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Until now, I had no idea Olivia Palermo's career began with an email scandal.

Olivia Palermo’s style guide is like my creative crack.

The flair she has with clothes is effortless and she exudes the kind of uncomplicated style you’d assume comes part and parcel with a personalty to match. Uncomplicated and cool.

Except the rise of Olivia Palermo, US socialite, style queen and former reality star of The City wasn’t as effortless as one might expect.

Instead, as I stumbled across a piece on Spring St about New York’s Socialite Society, I realised Palermo’s rise to prominence was plagued by controversy, lawsuits, accusations of being a social climber and total New York humiliation.

In 2007, well before reality TV days and Instagram fame, Olivia Palermo was the daughter of a real estate developer and at the centre of an Upper East Side social scene fraught with a sensational charity ball circuit.

For Gossip Girl fans playing along at home, Palermo today gives off the ultimate Blair Waldorf aura – one brimming with money, sass and style. In reality, Palermo’s younger years were defined far more by a Jenny Humphrey-like existence, old enough to be close to the socialites but too young to be accepted.

So, as she steadied herself to make waves with the socialites in 2007, a website called Socialite Rank — which did exactly as its name suggests  — published a letter purported to be written by Palermo. The letter was sent to five of New York’s most untouchable socialites.

“Dear Ladies,” the letter began. “I know some of you maybe a bit surprised to receive an email from me, but I have been meaning to clear the air for quite some time and I ask that you bear with me, and do me the favour for reading this email.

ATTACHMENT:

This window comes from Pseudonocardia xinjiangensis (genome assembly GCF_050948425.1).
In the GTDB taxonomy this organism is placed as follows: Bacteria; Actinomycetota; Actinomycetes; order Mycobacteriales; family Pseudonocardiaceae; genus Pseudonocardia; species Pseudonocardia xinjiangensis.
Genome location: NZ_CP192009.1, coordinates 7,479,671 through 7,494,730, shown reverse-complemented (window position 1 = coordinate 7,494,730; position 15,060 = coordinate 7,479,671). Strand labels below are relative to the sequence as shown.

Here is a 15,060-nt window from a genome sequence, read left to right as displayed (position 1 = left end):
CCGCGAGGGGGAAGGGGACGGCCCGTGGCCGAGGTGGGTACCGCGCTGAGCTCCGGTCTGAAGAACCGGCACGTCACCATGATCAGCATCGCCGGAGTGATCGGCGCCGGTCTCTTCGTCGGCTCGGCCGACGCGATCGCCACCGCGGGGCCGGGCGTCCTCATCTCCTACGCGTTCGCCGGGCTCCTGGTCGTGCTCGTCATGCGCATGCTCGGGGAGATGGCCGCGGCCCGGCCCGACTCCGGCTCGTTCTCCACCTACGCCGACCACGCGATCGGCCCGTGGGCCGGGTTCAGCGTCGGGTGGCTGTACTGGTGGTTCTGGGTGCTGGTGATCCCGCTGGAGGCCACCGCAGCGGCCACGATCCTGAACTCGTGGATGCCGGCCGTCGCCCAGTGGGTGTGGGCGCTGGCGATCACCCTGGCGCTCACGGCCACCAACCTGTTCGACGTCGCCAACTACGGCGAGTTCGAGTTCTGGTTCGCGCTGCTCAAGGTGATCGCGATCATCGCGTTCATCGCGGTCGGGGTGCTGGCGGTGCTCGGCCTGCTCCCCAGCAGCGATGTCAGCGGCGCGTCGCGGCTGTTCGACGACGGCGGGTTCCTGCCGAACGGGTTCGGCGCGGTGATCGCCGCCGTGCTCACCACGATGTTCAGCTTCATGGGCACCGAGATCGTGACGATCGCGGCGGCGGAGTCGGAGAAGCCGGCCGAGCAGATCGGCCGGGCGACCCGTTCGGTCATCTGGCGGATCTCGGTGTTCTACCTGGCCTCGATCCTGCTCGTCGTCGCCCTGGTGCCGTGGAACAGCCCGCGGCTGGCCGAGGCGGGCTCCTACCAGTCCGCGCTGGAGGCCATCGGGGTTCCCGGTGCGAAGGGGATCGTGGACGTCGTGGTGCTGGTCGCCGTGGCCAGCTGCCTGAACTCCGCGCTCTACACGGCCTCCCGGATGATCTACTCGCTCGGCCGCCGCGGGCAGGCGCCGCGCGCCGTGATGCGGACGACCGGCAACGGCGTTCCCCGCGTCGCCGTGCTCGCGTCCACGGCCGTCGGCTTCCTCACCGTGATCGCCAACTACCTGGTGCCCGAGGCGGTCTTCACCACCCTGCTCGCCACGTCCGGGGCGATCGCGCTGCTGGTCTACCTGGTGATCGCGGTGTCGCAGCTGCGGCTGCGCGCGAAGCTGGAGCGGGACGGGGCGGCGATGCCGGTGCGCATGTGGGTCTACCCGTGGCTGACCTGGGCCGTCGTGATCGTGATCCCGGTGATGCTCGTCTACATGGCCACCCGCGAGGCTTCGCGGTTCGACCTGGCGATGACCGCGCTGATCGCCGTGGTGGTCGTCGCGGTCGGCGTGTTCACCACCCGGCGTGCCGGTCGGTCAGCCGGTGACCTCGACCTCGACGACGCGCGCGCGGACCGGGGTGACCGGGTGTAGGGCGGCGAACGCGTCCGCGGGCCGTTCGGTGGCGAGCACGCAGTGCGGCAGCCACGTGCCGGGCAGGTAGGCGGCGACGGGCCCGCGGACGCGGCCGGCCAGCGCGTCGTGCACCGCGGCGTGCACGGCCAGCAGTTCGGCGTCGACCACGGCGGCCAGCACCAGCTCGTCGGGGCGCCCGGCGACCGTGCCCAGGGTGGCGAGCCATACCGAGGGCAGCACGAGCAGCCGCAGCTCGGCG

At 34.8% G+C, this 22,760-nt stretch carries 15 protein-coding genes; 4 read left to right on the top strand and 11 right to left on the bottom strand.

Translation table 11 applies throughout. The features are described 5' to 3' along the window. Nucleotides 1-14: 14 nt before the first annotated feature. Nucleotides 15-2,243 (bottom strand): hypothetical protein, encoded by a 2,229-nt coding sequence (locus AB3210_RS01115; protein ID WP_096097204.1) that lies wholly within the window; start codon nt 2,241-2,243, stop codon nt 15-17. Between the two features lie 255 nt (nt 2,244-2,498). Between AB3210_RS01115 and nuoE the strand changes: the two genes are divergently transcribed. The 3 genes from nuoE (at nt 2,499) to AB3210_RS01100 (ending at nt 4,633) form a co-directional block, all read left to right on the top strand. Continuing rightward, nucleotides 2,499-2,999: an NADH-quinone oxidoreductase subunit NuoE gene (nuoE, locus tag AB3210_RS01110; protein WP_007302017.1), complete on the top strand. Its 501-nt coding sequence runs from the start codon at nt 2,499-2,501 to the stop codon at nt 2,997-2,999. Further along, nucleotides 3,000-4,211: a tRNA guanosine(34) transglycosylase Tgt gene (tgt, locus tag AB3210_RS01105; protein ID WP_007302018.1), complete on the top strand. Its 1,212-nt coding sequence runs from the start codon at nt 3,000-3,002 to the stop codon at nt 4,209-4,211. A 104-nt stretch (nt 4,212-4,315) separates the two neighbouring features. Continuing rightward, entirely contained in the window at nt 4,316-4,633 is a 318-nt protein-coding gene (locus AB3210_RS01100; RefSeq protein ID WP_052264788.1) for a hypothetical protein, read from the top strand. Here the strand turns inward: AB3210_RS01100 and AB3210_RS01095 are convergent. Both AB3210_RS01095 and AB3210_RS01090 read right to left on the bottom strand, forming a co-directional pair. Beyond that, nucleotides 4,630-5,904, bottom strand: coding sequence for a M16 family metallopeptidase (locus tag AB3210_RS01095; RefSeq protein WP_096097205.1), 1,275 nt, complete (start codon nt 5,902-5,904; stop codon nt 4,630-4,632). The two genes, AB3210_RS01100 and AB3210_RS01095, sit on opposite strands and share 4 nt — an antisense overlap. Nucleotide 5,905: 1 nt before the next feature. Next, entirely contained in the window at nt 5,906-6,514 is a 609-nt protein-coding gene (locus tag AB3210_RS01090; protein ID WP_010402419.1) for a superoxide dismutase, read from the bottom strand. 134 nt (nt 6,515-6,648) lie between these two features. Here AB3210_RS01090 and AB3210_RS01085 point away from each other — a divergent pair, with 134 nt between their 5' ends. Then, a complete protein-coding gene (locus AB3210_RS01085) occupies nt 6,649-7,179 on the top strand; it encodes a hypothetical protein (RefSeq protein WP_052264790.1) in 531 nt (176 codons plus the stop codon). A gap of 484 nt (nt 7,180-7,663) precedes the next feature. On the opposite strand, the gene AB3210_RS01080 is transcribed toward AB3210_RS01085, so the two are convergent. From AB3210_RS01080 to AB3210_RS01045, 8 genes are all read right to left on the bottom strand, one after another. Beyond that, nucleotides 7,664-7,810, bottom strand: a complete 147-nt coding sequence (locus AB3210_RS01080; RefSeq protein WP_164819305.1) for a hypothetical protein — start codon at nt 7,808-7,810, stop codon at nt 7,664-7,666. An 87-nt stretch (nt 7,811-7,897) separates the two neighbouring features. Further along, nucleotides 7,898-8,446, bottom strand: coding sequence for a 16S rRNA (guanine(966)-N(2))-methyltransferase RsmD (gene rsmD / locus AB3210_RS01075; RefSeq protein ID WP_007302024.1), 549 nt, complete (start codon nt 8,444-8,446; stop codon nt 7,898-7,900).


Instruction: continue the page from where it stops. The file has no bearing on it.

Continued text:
“It took me a lot of courage to write this. I know I have gotten off on the wrong foot with many of you and there may even be some of you that do not like me,” she wrote, going on to ask for the opportunity to be part of their clique.

Olivia Palermo and Whitney Port starring on The City.

"I can also be a great friend. I am trust-worthy, responsible and discreet. I like to laugh a lot but I am also a great shoulder to cry on. I can hang uptown and downtown with the best of them.

"You all are a group of amazing, intelligent, beautiful, talented, well-rounded, kind and generous women and I would be honoured to have the opportunity to start fresh with you all and hopefully one day, call you my friends."

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The letter did two things: it shot Palermo in the foot and shot her to fame. Instantaneously the Upper East Side elite turned their backs on her, shunning her cheek and shaking their heads at her desperation. And if it sounds like the works of a Gossip Girl novel, that's because it might be. Socialite Rank was like a real life Gossip Girl, spreading secrets, innuendo and gossip. There's rumour her story inspired parts of the books.

So did she actually write that letter?

Palermo instantly denied writing it, saying she did not own the Yahoo account the letter was sent from and claimed her identity was being stolen. She threatened lawsuits and spoke of hiring a lawyer.

Despite eye-rolls and disbelief, quietly, that's exactly what Palermo's dad did, hiring one of the nation’s premier litigation firms.

A post shared by Olivia Palermo (@oliviapalermo) on

Just a month after the letter was published, Socialite Rank closed it's doors and ran its final post.

So was it because of the lawsuit, or rather, the threat of one? It's hard to say.

Socialite Rank denied it fell victim to the clutches of the Palermo family and closed because of lawsuit or threats, saying they had only ever intended to publish for a year.

And although the letter scandal made waves through the social scenes of New York and had short-term implications for Palermo's social status and reputation, money, it seems, is power.

It's rumoured Palermo's dad went on to hire a great PR team to settle the scandal, and within a year the Olivia Palermo name was a brand. Her face was also all over international TV screen as she was starred as Whitney Port's best friend in The City. All was good in Palermo's world, and the money and fame followed quickly.

The rest, as they say, was history.

Tags: celebrity , entertainment , pop-culture
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